In The Pleasure Groove: Love, Death, and Duran Duran takes a trip through bassist John Taylor’s life of extremes, from his perspective and in his own words, starting from his devout Catholic childhood growing up in Worcestershire England, right on through to his current focus on sobriety and life with his own family.  And of course, the messy bits of self-destructive behavior, alcohol, sex, and drugs that one expects a massively successful rock star to dabble in, are revealed and dealt with along the way.  But if you’re expecting to be shocked and amused by a reveal-all story that brings to light of all of the dirt, you won’t find it here.

Taylor prefers to take the high road rather than sling mud at his bandmates for their own indiscretions, and instead talks about the whirlwind climb from being a local club band to Duran Duran’s stadium sell-out domination of the world and pop charts.  And with that success, grew his own battle with the crutch of drugs and alcohol, empty sex with countless women, and the compulsion to stay awake and keep moving to stave off intense loneliness while on tour.  Taylor’s words and the feelings he shares throughout the book feel honest.  They come from a man who has certainly been through it and feels genuinely lucky to have survived it relatively intact.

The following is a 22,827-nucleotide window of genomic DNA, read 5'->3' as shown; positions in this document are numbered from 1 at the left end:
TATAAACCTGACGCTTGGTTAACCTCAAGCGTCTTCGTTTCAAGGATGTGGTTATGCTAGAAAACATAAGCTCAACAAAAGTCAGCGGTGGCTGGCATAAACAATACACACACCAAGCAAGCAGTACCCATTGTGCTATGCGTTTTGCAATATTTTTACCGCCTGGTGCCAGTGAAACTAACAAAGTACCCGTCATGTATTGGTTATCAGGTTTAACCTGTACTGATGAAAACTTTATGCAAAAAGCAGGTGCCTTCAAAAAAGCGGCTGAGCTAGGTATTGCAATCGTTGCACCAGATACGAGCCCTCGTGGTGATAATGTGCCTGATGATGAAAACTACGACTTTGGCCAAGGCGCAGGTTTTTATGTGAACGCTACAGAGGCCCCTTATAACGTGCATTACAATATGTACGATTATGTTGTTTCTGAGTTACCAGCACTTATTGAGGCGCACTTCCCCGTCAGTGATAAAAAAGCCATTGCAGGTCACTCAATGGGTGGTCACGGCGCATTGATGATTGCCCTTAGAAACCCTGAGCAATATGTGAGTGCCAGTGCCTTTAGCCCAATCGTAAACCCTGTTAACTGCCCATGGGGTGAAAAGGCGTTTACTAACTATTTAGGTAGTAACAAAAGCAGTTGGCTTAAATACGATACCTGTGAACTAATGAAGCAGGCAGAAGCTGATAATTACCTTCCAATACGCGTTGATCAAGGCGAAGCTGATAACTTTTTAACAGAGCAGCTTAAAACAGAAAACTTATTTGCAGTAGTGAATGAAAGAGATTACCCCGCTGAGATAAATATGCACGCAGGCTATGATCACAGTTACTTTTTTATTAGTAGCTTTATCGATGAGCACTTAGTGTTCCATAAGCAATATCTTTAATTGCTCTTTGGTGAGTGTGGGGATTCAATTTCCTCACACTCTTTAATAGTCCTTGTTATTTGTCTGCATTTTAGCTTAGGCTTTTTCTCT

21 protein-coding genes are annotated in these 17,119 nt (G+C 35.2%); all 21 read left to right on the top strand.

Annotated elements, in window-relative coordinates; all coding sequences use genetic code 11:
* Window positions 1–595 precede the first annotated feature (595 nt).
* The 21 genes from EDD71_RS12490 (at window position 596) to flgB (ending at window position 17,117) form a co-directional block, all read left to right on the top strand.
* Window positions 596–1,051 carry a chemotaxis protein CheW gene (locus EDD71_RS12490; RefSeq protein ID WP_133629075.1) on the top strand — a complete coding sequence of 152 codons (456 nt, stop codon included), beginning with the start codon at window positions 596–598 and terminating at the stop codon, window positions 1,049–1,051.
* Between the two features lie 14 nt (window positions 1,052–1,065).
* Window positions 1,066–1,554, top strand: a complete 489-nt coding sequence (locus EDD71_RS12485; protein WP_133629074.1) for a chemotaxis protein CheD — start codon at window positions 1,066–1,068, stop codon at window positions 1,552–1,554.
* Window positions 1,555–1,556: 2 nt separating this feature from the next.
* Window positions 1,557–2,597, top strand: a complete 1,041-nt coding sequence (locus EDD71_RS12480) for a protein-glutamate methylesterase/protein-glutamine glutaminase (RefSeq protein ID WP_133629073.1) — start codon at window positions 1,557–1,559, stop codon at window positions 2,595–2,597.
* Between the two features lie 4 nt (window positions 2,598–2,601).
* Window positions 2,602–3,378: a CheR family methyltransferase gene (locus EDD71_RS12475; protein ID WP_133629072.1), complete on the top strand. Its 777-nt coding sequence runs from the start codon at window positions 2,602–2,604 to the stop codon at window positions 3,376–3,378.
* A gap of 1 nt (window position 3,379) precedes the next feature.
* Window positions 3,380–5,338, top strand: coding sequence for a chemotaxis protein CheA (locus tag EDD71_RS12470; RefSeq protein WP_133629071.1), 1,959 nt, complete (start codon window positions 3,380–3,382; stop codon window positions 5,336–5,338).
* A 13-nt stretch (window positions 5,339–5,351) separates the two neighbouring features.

This sense of calm inner peace is even better conveyed in the audiobook that Taylor himself narrates in the almost soothing tones of his voice.  In this format, the book is much more enjoyable than printed words on a page.  Long-time Duran Duran fans (or Duranies as I’ve come to learn they are called) may find the book reveals little they don’t already know about John, but for casual fans, it’s a fascinating look at how sudden and unexpected rock super stardom of five young guys in the 80s spiraled into madness within a year.

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Dave MacIntyre